Linda Dessau launches Quentin Bryce's book of letters
By Linda Dessau, Governor of Victoria
On Tuesday 4 April, Quentin Bryce’s book Dear Quentin: Letters of a Governor-General was launched by Her Excellency, the Honourable Linda Dessau AC, Governor of Victoria, at Murdoch Childrens Research Institute in Melbourne.
The Governor gave an affectionate and inspiring speech, sharing examples of both amusing and touching letters in the book and reflecting on the diverse experience of Quentin’s time in office.
The Governor has kindly allowed us to publish the speech she gave at the launch here. Happy reading!
First, I acknowledge the traditional owners of the land on which we are gathering and pay my respects to their elders, past and present, and to any elders with us here this morning.
What an honour it is for me to be invited to launch this book today, a collection of letters from and to an eminent and loved Australian, and on behalf of an Institute that is itself eminent and loved in Melbourne and across the State and nation.
There is only one way to approach this launch, and that is to do it this way:
After everything else you have given Australia, you now give us this beautiful book.
It is characteristically gracious in presentation, words and purpose.
You write of ‘Letters [as] an artform as old as time’, and indeed yours are an artform.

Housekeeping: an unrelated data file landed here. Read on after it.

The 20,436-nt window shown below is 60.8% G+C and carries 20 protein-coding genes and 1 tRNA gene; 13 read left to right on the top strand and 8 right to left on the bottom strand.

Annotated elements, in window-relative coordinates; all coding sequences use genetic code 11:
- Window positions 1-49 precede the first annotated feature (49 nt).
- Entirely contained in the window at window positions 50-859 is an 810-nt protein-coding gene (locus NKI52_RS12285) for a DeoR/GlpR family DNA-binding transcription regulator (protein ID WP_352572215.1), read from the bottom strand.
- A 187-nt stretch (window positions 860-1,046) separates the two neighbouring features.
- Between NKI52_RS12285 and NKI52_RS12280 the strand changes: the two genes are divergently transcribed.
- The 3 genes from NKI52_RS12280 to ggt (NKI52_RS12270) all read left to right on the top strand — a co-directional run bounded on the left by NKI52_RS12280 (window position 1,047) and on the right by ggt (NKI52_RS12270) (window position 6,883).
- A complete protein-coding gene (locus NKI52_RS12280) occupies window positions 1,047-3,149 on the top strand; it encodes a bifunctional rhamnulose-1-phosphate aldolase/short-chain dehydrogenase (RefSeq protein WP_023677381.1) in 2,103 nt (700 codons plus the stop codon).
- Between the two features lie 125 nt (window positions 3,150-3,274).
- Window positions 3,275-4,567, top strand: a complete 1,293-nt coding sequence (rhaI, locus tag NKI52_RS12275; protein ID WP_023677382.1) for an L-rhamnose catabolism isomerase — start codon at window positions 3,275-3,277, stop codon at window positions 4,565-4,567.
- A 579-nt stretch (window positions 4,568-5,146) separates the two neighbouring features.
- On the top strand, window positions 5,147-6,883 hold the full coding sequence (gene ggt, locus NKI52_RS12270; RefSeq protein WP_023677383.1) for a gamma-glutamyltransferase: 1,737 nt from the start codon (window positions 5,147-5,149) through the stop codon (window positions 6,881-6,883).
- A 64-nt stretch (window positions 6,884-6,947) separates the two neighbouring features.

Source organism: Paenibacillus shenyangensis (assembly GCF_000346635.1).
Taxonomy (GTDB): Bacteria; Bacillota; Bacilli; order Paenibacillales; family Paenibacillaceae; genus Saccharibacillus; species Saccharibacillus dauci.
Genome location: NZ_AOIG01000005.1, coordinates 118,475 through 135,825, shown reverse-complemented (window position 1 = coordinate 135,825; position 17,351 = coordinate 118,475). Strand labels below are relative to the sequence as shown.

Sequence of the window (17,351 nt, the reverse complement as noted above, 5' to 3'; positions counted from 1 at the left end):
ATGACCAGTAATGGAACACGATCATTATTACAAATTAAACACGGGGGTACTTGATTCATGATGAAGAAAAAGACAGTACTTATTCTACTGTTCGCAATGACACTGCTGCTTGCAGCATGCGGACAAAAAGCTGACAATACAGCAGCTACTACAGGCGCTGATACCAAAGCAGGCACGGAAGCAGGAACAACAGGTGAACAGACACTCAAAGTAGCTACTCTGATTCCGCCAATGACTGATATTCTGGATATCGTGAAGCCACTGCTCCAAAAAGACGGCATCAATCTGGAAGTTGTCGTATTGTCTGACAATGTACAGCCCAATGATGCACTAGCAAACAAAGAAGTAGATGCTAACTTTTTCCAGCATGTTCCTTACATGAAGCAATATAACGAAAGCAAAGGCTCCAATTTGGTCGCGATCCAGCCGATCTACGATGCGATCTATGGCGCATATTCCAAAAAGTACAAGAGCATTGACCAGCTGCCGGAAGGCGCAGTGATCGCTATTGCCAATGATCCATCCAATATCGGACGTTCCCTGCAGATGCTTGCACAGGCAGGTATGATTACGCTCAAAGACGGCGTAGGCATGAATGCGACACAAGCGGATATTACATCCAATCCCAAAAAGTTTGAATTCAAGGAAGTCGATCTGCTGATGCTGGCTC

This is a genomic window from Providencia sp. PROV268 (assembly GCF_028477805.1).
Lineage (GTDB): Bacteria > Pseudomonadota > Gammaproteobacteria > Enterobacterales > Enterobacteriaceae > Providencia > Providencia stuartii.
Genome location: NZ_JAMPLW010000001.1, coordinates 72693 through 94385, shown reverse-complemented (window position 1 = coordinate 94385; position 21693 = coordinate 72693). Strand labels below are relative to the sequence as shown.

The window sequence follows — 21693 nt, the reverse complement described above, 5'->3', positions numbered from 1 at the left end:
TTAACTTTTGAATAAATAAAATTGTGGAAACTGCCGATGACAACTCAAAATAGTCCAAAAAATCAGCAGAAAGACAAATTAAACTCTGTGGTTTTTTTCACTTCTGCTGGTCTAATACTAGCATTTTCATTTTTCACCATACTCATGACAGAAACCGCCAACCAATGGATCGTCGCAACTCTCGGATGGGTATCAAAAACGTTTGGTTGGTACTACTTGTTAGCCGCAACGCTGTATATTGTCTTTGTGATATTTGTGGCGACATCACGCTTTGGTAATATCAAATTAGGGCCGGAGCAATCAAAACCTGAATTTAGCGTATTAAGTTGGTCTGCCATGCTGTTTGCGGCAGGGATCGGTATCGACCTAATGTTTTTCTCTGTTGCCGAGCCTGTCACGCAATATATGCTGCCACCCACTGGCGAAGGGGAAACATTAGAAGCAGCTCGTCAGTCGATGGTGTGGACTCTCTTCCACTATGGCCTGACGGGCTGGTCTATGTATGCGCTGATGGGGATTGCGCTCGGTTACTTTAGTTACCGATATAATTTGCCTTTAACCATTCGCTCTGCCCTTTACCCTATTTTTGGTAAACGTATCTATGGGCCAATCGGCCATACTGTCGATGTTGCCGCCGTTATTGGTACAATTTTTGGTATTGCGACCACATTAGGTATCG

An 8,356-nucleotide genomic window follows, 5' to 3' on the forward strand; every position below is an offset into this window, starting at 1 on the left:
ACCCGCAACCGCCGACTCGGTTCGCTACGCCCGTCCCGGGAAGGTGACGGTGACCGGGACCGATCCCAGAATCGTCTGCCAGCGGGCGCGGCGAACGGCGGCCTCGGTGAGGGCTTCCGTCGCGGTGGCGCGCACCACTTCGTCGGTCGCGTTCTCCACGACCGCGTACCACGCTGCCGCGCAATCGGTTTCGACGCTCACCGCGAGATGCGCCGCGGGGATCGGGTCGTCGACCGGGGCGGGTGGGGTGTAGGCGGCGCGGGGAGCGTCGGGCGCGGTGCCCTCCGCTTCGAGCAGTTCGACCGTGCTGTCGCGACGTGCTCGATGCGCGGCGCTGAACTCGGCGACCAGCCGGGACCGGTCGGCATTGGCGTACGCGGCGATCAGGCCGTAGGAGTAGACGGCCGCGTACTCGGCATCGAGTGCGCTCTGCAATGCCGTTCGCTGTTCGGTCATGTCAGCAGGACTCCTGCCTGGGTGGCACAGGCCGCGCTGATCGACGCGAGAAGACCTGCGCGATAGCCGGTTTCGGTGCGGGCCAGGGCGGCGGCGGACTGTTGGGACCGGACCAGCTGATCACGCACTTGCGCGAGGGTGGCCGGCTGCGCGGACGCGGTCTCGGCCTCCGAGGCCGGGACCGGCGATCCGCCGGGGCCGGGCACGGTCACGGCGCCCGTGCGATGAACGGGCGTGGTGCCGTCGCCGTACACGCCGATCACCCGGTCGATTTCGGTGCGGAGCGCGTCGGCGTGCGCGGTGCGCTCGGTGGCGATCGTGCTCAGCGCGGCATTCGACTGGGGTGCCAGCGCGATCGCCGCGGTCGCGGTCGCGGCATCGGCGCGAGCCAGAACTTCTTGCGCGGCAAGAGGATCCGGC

The distinctive rich creamy stationery, with the wattle and the crown, creates a lovely canvas for the letters that you have written.
A Mont Blanc pen – described by you as ‘one of [your] most treasured possessions’ – is your pen of choice. Mine too. But perhaps current Vice-Regals should not endorse a particular brand in the way that a former one can do!
You are blessed with what we call ‘a beautiful hand’, or ‘great penmanship’. I don’t know if it was the same in Queensland when you were at school, but if you’d grown up in our State, I am sure that you would have obtained your pen licence earlier than all the other girls.
Of course, the ‘artform’ to which you refer runs deeper than just those aesthetics.
The letters published in this book are to and from Prime Ministers, former Governors-General, indigenous elders, soldiers, farmers, city and country children, friends, family and strangers.
It makes for a wide and diverse range of correspondents but, woven throughout, is a commonality of mutual warmth, intimacy, care and affection.
Some you wrote to just once or twice. Just a kind word of recognition or encouragement. For example, to local mayor, the late Steve Jones, after you had visited his flood affected town of Grantham. You assured him of the care felt by all Australians, described by you as ‘the quietness, the heartfelt sympathy and the shared grief across our country as people speak about the unimaginable pain, suffering and loss of your wonderful little town.’
Some became your, (to use an old term), ‘pen pals’ and your friends. Giordan Staines, a youngster from Coober Pedy, grew in the course of your correspondence, from a little boy of 6 or 7 years of age, to a 14-year-old Year 9 student.